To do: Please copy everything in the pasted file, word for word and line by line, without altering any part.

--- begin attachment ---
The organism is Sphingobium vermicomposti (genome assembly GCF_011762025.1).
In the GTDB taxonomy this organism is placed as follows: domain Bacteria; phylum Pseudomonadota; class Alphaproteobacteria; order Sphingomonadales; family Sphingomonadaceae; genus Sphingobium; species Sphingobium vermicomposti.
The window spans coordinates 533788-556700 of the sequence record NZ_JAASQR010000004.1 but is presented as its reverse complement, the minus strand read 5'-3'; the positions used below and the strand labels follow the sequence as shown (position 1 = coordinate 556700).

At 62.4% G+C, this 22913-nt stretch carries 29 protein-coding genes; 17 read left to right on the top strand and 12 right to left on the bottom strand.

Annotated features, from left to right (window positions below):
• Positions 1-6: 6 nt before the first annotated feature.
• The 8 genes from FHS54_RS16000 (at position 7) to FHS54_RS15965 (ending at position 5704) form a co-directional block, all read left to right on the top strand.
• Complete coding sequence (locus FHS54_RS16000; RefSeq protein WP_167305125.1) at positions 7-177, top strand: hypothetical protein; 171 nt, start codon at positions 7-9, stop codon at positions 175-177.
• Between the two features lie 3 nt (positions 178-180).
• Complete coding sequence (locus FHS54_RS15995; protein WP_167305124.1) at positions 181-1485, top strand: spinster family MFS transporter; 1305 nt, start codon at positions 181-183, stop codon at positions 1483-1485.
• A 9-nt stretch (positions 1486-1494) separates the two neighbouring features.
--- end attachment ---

The organism is Sphingobium vermicomposti (genome assembly GCF_011762025.1).
In the GTDB taxonomy this organism is placed as follows: domain Bacteria; phylum Pseudomonadota; class Alphaproteobacteria; order Sphingomonadales; family Sphingomonadaceae; genus Sphingobium; species Sphingobium vermicomposti.
The window spans coordinates 533788-556700 of the sequence record NZ_JAASQR010000004.1 but is presented as its reverse complement, the minus strand read 5'-3'; the positions used below and the strand labels follow the sequence as shown (position 1 = coordinate 556700).

At 62.4% G+C, this 22913-nt stretch carries 29 protein-coding genes; 17 read left to right on the top strand and 12 right to left on the bottom strand.

Annotated features, from left to right (window positions below):
• Positions 1-6: 6 nt before the first annotated feature.
• The 8 genes from FHS54_RS16000 (at position 7) to FHS54_RS15965 (ending at position 5704) form a co-directional block, all read left to right on the top strand.
• Complete coding sequence (locus FHS54_RS16000; RefSeq protein WP_167305125.1) at positions 7-177, top strand: hypothetical protein; 171 nt, start codon at positions 7-9, stop codon at positions 175-177.
• Between the two features lie 3 nt (positions 178-180).
• Complete coding sequence (locus FHS54_RS15995; protein WP_167305124.1) at positions 181-1485, top strand: spinster family MFS transporter; 1305 nt, start codon at positions 181-183, stop codon at positions 1483-1485.
• A 9-nt stretch (positions 1486-1494) separates the two neighbouring features.